On December 8, 2015, the P.B.C. announced that the Illinois Chapter of the American Society of Heating, Refrigerating and Air-Conditioning Engineers (A.S.H.R.A.E.) had conferred the Excellence in Engineering Award on the Chinatown Branch Library. The P.B.C. stated this award came in recognition of “the innovation, energy efficiency and cost effectiveness of this unique building’s mechanical systems.”
The mechanical systems were designed by dbHMS, a minority-owned business enterprise based in Chicago that provides a full range of services including mechanical, electrical, plumbing and fire protection, lighting and information technology design. The firm served as a subcontractor to the Design/Build team of Wight & Co. and Skidmore, Owings & Merrill which designed and built the new library at Archer and Wentworth Avenues in the Chinatown community.
“We are pleased to announce this award and the recognition it brings to the work that our partners do to develop innovative and environmentally sustainable projects,” stated Felicia D. Davis, Executive Director of the P.B.C. “Together with our clients, we strive to develop energy efficient buildings that are not only comfortable for the people who use them, but are cost-effective to operate over the lifetime of the facility.”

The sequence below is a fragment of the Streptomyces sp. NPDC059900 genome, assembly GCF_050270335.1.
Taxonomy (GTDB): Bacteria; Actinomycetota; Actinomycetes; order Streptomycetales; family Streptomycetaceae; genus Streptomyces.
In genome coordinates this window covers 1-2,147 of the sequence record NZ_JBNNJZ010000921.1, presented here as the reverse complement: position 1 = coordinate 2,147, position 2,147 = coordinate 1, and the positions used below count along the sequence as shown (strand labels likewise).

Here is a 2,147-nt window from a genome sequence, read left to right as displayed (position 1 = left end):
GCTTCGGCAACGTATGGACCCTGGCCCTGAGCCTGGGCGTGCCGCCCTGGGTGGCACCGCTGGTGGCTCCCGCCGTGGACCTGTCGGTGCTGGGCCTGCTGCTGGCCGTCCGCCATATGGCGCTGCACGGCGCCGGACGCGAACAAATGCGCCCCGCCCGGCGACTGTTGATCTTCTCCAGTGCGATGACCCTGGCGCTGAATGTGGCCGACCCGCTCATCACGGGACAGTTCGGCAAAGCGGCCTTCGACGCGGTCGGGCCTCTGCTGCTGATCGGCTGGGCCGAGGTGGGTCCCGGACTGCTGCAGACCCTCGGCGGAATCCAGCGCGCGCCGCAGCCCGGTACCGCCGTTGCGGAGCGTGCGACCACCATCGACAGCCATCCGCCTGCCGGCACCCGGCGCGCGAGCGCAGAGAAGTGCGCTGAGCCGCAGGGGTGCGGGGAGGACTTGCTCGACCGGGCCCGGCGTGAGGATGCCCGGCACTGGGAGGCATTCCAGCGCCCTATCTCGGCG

“Not only does the Chinatown Branch Library bring a world-class, community-specific design to this neighborhood, it operates in a cost-effective way,” stated Chicago Public Library Commissioner Brian Bannon. “We are proud of the recognition and our partners the PBC for helping is bring the community a 21st century library in an innovative way.”
The Urban Land Institute (U. L.I.) Chicago bestowed the Chinatown Branch Library the 2016 CBC Merit Award for new construction projects under $55,000,000 as well as the 2016 Vision Award for Public Investment on the Chinatown Branch Library. U.L.I. recognized the project for establishing a high standard of excellence in several areas – design, construction, economics, marketing, and management.
“The PBC is committed to developing municipal buildings that reflect the highest standards of environmental and economic sustainability,” stated P.B.C. Executive Director Felecia S. Davis. “Together, with our clients at the Chicago Public Library and the Chicago Children’s Advocacy Center, along with our design and construction partners we were able to develop buildings that not only enrich the physical landscape of our city, but enhance the social landscape of our communities.
“Having multiple projects recognized in the same year highlights the great work made possible through close collaboration with our many partners,” Ms. Davis added. She was referring to the fact that two other P.B.C. construction projects had garnered awards in the same period. The Chicago Children’s Advocacy Center Addition won the 2016 Chicago Building Congress (C.B.C.)/Construction Owners Association of America (COAA) Owner’s Choice Award at the 60th Annual Merit Awards Night on May 25, 2016. The Chicago Association of Realtors also bestowed the 2016 Good Neighbor Award on the Albany Park Branch of the Chicago Public Library.